Introduction to Psychology Notes Week 4 (2/9 - 2/11)
Introduction to Psychology Notes Week 4 (2/9 - 2/11) PSY 100-006
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This 6 page Class Notes was uploaded by Sadie Threlkel on Sunday February 14, 2016. The Class Notes belongs to PSY 100-006 at Colorado State University taught by Maeve Bronwyn O'Donnell in Fall 2016. Since its upload, it has received 25 views. For similar materials see Introductory Psychology in Psychlogy at Colorado State University.
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Date Created: 02/14/16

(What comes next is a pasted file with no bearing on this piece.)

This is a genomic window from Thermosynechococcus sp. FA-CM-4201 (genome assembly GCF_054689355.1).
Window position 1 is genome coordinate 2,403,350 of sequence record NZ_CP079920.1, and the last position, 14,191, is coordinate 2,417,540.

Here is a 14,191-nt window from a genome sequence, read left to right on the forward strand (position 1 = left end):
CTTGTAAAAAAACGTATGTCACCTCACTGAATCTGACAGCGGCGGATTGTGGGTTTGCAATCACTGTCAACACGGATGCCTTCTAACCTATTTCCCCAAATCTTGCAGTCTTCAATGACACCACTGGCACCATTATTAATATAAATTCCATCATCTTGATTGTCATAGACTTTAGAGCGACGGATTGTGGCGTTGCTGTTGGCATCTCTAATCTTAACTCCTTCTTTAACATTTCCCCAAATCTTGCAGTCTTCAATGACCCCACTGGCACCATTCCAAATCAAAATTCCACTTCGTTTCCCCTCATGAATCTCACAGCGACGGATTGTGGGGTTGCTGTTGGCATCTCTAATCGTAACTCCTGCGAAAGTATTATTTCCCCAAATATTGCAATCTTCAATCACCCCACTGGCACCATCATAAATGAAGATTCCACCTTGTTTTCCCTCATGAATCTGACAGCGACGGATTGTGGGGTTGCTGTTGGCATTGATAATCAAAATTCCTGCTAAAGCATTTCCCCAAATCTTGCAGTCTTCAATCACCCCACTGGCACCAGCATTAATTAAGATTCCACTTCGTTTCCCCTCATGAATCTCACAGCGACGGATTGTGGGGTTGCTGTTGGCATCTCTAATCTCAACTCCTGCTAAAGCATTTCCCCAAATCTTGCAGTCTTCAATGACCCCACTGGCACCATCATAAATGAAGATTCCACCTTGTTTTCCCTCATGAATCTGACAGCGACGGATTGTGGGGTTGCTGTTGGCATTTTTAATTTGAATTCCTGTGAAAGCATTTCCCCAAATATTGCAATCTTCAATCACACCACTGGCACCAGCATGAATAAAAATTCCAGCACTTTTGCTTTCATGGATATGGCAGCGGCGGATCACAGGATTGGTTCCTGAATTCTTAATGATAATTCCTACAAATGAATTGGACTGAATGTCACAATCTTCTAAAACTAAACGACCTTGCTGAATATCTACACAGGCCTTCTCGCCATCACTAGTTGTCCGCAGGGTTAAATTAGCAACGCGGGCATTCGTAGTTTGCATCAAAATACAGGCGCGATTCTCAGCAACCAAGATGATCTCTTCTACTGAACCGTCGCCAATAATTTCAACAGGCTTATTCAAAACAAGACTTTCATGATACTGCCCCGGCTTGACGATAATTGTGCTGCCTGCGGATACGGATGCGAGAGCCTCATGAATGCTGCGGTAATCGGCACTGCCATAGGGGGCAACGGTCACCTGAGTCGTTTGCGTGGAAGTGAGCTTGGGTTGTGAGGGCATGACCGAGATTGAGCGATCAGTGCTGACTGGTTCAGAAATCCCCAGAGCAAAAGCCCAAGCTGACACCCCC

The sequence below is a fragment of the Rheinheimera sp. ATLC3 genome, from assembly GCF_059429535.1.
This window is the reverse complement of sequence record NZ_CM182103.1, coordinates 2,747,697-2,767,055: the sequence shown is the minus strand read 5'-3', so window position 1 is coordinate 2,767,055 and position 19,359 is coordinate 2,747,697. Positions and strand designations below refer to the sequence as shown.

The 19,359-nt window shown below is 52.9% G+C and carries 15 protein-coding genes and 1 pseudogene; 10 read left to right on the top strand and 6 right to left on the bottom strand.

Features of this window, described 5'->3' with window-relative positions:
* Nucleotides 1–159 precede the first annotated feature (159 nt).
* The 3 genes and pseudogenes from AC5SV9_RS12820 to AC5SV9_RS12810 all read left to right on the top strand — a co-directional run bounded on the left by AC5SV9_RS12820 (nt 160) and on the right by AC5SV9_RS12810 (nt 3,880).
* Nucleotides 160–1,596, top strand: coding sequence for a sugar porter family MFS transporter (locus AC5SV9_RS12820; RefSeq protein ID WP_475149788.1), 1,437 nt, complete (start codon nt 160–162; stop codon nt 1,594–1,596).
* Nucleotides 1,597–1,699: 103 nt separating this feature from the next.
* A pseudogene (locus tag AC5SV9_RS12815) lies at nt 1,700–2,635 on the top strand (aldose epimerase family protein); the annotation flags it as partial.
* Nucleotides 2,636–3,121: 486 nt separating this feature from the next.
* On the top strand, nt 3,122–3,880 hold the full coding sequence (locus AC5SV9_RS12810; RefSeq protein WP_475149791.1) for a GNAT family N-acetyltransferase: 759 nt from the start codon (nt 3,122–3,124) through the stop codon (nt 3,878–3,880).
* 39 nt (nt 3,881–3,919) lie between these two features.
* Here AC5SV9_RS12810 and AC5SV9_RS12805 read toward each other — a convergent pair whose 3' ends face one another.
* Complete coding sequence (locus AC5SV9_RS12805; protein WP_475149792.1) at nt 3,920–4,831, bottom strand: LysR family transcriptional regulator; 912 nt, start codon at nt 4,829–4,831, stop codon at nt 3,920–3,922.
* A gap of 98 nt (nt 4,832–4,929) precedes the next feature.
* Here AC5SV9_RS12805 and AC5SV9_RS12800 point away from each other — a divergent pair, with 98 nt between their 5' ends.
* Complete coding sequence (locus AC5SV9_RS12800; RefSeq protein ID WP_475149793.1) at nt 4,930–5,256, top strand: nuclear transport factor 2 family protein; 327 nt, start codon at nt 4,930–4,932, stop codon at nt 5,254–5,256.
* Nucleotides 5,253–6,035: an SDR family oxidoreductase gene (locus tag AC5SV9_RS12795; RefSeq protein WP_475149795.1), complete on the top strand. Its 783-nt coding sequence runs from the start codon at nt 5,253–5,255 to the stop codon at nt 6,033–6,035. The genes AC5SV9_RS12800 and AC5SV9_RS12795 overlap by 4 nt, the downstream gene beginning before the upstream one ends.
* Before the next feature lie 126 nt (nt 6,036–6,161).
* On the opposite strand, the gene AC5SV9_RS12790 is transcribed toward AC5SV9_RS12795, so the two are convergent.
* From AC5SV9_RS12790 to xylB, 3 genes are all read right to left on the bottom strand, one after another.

Psychology Notes 2/9 – 2/11 2/9 Drugs How drugs work: Enter brain, changes how neurotransmitters function Take drugs by use of oral ingestion (lasts longer), inhalation (not as long), injection (either intramuscular or intravenous) Tolerance and Withdrawals Need more to achieve the same effect after prolonged periods of use Withdrawal – side effect of discontinuing drug use Substance Use Disorder Addiction Reward pathway and pleasure center of brain o Cravings, tolerance, withdrawal, life disruption, etc. Physical dependence (tolerance and withdrawal) Psychological dependence (cravings, etc.) Risk Factors Biological – genetics neurotransmitter levels Psychological – stress sense of purpose, coping with other disorders SocialCultural influences – environment, acceptance, peer use/norms Types of Drugs Depressants Stimulants Hallucinogens Others Depressants depress central nervous system activity o Slow down body processes o Ex. Alcohol Barbiturates and Benzodiazepines Barbiturates o Phenobarbitals, Amytal Benzodiazepines o Xanax, Valium, Atvian Effects – help with anxiety, pain and sleep o Impair memory and judgement (similar to alcohol) o High addiction potential Opiates From poppy plant (morphine, codeine, etc.) o Heroin, Morphine, Opium Synthetic Opiates o Vicodin, OxyContin, Percocet, Fentanyl Endogenous Opiates o Endorphins (runner’s high) Effects – relaxation, affects memory, pain killer Stimulants ‘Uppers’ Stimulate – increases central nervous system activity o Speeds up body processes Amphetamines o ‘Speed’ o Derived from ephedrineproducing plant o Some ADHD medication – Adderall Effects – hits dopamine receptors (euphoria) o Appetite suppression o Dysphoria once they’ve worn off o Can get sores, destroy teeth, psychosis risk Cocaine o Derived from coca plant o Effects – strong euphoria, feeling very alive (flight or fight) o Crack cocaine Processed – can smoke it Hits harder and faster but doesn’t last long Caffeine o Most popular drug o Biological effects – binds to adenosine receptors Nicotine o Biological effects – acetylcholine receptors Hallucinogens ‘Psychedelics’ LSD o Synthesized by Albert Hoffman – 1943 o Very low active dose (need very little to get high) o Effects – closed eye visuals, sensory experience in the absence of stimuli Others: Shrooms, DMT, Peyote, Salvia, research chemicals Dissociatives Mind and body detachment from environment Ketamine, PCP, DXM, Nitrous Oxide Effects vary – tranquillizing, disorienting, dissociation Others – MDMA ‘Ecstasy,’ ‘Molly’ Biological effects – releases all ‘feel good’ chemicals in the brain o Euphoria, mild psychedelic effects o Has potential therapeutic effects (testing at CU Boulder) Contamination o Almost always contaminated with something else Steroids Anabolic Steroids Similar to testosterone Many adverse side effects Marijuana Effects vary – sleepy, hungry, relaxation, euphoria THC, CBD Medical properties – antinausea, antiseizure, appetite stimulation, antianxiety Legalization Interaction Effects Synergistic o Ex. Marijuana + Alcohol, Alcohol + Cocaine Antagonistic o Ex. Opiates + NARCAN (stimulant + depressant) Toxic Combinations o Alcohol + Barbiturates and Benzodiazepines o Alcohol + Opiates o MDMA + antidepressants Grapefruit 2/11 The Brain The Brain Stem – evolutionarily ‘oldest’ part of the brain Medulla – basic lifesupport (heart beat and breathing) Reticular Formation – affects arousal – stimuli (not sexual) Thalamus – relay of station for sensory systems (except smell) Ex. Mike the Headless Chicken – brainstem still intact – lived without head fpr many months Cerebellum ‘Little brain’ Responsible for motor coordination Cerebral Cortex Evolutionarily ‘newest’ Our large cortex is what makes us ‘human’ Each Hemisphere is differentiated into four different lobes: Frontal Lobe Parietal Lobe Occipital Lobe Temporal Lobe Frontal Lobe Primary Role – judgement, planning, selfcontrol (executive functioning), personality Contains: o Motor cortex – generating movements, speech production Parietal Lobe Primary Role – sensory input and special awareness Occipital Lobe Primary Role – visual processing Contains: o Visual Cortex – assembles visual input into meaningful info Temporal Lobe Primary role – auditory and language processing Contains: o Auditory Cortex processes audio info Comprehending and Producing Speech Broca’s Area Left Hemisphere, Frontal Lobe (Motor Area) Damage = can’t produce speech anymore Wernicke’s Area Left Hemisphere, Temporal Lobe (Auditory Complex) Damage = can’t comprehend speech Broca’s Aphasia Patient Can’t make full sentences, frustrated Wernicke’s Aphasia Patient Stuck on one subject – what the know best Split Brain – Callosotomy Corpus Callosum cut Left side can describe what the patient sees, right hand draws what he sees (with left vision, can’t describe what he draws) Hemispherectomy – Half a brain Ex. Jody Miller Consciousness Dual Processing Consciousness – serial/sequential processing Unconsciousness – parallel processing ‘We know more than we think we know we know’ Ex. Blind Sight o Visual Processing takes two pathways after brainstem (thalamus) 1. Visual Cortex (‘what’) 2. Parietal Cortex (‘where’) Selective Attention Our awareness of one small piece of our environment Cocktail party effect
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